Woodlands web updates : 27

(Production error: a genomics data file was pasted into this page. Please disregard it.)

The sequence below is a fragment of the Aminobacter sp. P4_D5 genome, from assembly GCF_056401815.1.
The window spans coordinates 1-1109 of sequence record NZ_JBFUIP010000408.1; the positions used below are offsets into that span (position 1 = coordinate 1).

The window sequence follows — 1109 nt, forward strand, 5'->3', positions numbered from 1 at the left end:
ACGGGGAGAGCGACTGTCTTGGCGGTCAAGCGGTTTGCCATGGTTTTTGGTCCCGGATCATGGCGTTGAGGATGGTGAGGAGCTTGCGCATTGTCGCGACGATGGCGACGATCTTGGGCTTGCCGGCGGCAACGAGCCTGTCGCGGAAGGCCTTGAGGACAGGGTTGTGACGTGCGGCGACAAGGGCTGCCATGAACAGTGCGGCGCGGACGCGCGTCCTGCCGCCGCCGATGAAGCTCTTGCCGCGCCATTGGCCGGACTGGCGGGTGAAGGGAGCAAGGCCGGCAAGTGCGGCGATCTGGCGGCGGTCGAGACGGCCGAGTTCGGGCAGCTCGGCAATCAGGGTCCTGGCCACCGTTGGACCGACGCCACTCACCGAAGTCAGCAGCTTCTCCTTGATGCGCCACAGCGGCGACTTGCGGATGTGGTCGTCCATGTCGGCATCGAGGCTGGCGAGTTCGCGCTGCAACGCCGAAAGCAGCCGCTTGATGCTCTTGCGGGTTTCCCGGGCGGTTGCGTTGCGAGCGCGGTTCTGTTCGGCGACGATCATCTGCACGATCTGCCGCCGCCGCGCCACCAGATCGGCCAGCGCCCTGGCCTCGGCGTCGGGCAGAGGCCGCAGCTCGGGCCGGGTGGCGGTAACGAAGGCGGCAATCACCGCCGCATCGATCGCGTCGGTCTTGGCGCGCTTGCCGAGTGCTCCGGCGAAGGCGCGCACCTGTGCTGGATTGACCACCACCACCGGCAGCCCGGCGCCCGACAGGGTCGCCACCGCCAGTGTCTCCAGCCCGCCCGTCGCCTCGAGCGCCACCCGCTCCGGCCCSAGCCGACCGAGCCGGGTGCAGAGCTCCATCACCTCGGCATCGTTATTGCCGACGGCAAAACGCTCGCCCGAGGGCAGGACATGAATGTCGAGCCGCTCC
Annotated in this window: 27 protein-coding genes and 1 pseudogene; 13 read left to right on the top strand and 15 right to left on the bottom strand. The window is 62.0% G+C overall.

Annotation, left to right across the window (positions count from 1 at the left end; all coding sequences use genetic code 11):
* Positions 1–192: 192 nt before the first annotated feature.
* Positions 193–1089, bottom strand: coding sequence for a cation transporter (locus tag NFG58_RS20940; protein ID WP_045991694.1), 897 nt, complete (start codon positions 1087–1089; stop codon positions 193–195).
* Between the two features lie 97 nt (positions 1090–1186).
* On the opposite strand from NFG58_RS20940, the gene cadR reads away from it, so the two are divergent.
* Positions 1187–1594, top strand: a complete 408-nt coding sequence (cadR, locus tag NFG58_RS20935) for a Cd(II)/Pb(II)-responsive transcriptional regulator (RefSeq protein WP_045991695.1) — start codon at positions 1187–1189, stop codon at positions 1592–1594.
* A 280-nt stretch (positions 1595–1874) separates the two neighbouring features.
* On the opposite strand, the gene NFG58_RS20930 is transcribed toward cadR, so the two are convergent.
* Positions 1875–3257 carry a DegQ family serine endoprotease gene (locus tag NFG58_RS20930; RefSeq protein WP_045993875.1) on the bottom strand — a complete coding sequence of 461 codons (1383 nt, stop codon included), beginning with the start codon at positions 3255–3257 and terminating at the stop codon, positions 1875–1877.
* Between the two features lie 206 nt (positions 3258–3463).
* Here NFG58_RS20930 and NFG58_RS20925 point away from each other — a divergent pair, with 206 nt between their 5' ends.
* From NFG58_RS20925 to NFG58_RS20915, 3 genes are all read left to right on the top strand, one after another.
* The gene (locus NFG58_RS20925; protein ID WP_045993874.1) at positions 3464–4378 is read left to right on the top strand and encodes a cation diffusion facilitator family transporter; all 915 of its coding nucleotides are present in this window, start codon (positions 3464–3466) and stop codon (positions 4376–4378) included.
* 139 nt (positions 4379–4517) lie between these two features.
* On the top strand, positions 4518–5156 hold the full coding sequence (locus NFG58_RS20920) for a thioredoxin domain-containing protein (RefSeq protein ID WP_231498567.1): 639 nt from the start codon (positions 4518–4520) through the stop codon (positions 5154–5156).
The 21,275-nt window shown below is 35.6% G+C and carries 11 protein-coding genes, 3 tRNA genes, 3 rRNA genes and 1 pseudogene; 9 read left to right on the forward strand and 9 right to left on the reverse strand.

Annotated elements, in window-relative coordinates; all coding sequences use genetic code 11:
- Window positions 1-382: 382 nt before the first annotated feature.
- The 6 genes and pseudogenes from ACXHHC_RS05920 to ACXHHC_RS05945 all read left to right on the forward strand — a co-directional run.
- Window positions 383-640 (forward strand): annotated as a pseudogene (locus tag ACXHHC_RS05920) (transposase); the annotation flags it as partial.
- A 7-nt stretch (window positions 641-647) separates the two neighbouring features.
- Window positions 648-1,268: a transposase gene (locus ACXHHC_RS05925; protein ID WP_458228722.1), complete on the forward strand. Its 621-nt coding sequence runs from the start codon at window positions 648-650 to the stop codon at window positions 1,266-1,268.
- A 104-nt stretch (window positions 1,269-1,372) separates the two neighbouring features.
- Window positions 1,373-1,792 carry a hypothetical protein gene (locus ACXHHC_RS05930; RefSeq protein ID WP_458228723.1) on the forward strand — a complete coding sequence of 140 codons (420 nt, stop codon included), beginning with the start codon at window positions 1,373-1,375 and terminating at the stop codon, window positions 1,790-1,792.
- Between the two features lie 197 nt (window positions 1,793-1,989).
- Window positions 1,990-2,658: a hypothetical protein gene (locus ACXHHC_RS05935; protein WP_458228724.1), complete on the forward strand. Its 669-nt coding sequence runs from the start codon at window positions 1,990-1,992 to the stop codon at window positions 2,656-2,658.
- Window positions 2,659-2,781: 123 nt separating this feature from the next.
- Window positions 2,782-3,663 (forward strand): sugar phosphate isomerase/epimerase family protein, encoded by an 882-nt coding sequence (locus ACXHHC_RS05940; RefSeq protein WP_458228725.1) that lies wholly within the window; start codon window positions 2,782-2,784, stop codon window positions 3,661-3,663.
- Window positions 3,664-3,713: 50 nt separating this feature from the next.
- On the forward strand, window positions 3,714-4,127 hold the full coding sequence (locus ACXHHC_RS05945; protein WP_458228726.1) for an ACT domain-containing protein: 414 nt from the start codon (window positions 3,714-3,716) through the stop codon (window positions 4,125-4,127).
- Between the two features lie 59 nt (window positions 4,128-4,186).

Tree survival and drought. Researchers at the University of California have been working on a method that helps predict whether forests / woodlands can survive periods of drought. As climate change is altering patterns of snow and rainfall, so periods of drought are likely to become more common. Forests are important in terms of carbon sequestration, that is, they take up carbon dioxide from the air and convert it into sugars, starches etc that are stored in the leaves, branches, stems and roots. However, in order to assimilate and convert carbon dioxide (in photosynthesis), trees (indeed all plants) need a supply of water. When water is limited, trees need to make use of their reserve materials. Just as we make use of body reserves of fat and glycogen when food / diet in inadequate. However, reserves can only sustain a tree for a finite period of time. If drought persists, the tree reaches a ’tipping point’ and it will die. The researchers studied a forest in the Sierra Nevada that experienced a period of drought between 2012 and 2015. During this period, millions of trees died. The team recorded rainfall, soil moisture and temperature in the forest AND the amount of carbon dioxide that the trees absorbed, and their reserve materials. They found that the trees were able to maintain function / health after the onset of the drought but with the passing of time, the trees exhausted their reserves and were unable to use / convert carbon dioxide into food. They had reached the tipping point and died. The methodology of this study was called CARDAMON (carbon data assimilation with a model of carbon assimilation); it is hoped that it can be used to evolve strategies to enhance forest and woodland resilience in the face of climate change. Pollinators. [caption id="attachment_35902" align="aligncenter" width="675"] hoverfly[/caption] University researchers from the UK and Finland have been trying to determine the most effective pollinators of crop plants, like strawberries (and other fruits). Plentiful and effective pollinators are needed to ensure a good harvest of the fruits. The researchers studied the pollinators at three strawberry farms through the (long) growing season for the fruit. They adopted two approaches : They caught the insects that visited the strawberry flowers and analysed the pollen they carried in detail (pollen load and type). They also counted the number of flower visits by the different insects, (a quick way to identify key local pollinators). Many insects were identified, including :- European drone fly : Eristalis arbustorum Honeybee : Apis mellifera Levels drone fly : Eristalis abusivus Buff tailed bumblebee : Bombus terrestris White tailed bumblebee : Bombus lucorum Common drone fly : Eristalis tenax Red tailed bumblebee : Bombus lapidarius Early bumblebee : Bombus pratorum Bent-shinned Morellia : Morellia aenescens Hoverflies are true flies, that is, they belong to the order Diptera or true flies, as they have a pair of wings and a pair of halteres (balancing / orienteering organs used when in flight). Several of the flies in the genus Eristalsis are known as Drone Flies (due to their resemblance to honey bee drones). The larvae of Eristalis species are commonly found in putrid / stagnant water and sometimes referred to as “rat-tailed maggots”. It was noted that pollinators also made use of the wild plants to supplement their diets, as strawberries alone cannot meet the nutritional needs of pollinators. ‘Elsanta’ strawberries have a relatively low sucrose and protein content in both their nectar and pollen. The precise order of importance of pollinators varied between farms. Bee (Apis and Bombus) species and hoverfly (Eristalis) emerged as key pollinators. The European drone fly was the most important pollinator at two of the three farms studied, evidence that hoverflies can be effective pollinators. One farm had commercial hives of the honey bee but they were less significant than the activities of of the hoverflies and bumblebees. The abundance of a particular insect, coupled with its active period were / are important determinants of pollinator importance. Sawdust and plastics - a possible use?. Plastics represent a relatively new, but persistent and major form of pollution (on land, in the sea, indeed everywhere). Whilst many plastic objects are instantly visible in the form of discarded bottles, fast food containers, many plastic pollutants are in the form of very small particles of plastics - nano and microplastics. The concern is that we and other organisms are taking these microscopic particles into our bodies from our food / drinking water. However, it is possible that plant materials may offer some ‘solutions’. Water that contains micro and nano plastics can be filtered through sawdust that has been treated with tannic acid. Tannic acid is large molecule, its molecular formula is C72H52O46 . Tannic Acid is found in certain plant galls (swelling of trees caused by parasitic wasps) and in the twigs of certain trees, such as Chestnut and Oak. The wood sawdust contains fibres of cellulose, combined with hemicelluloses and lignin. Water can flow through this material by capillary action. This plant-based filtration (known as bioCap) of plastic-laden water is capable of dealing with a wide range of nanoplastics (PVC, PET, polyethylene etc), and tests with mice suggest that the filtered water may be sufficiently free of plastic to pose little risk.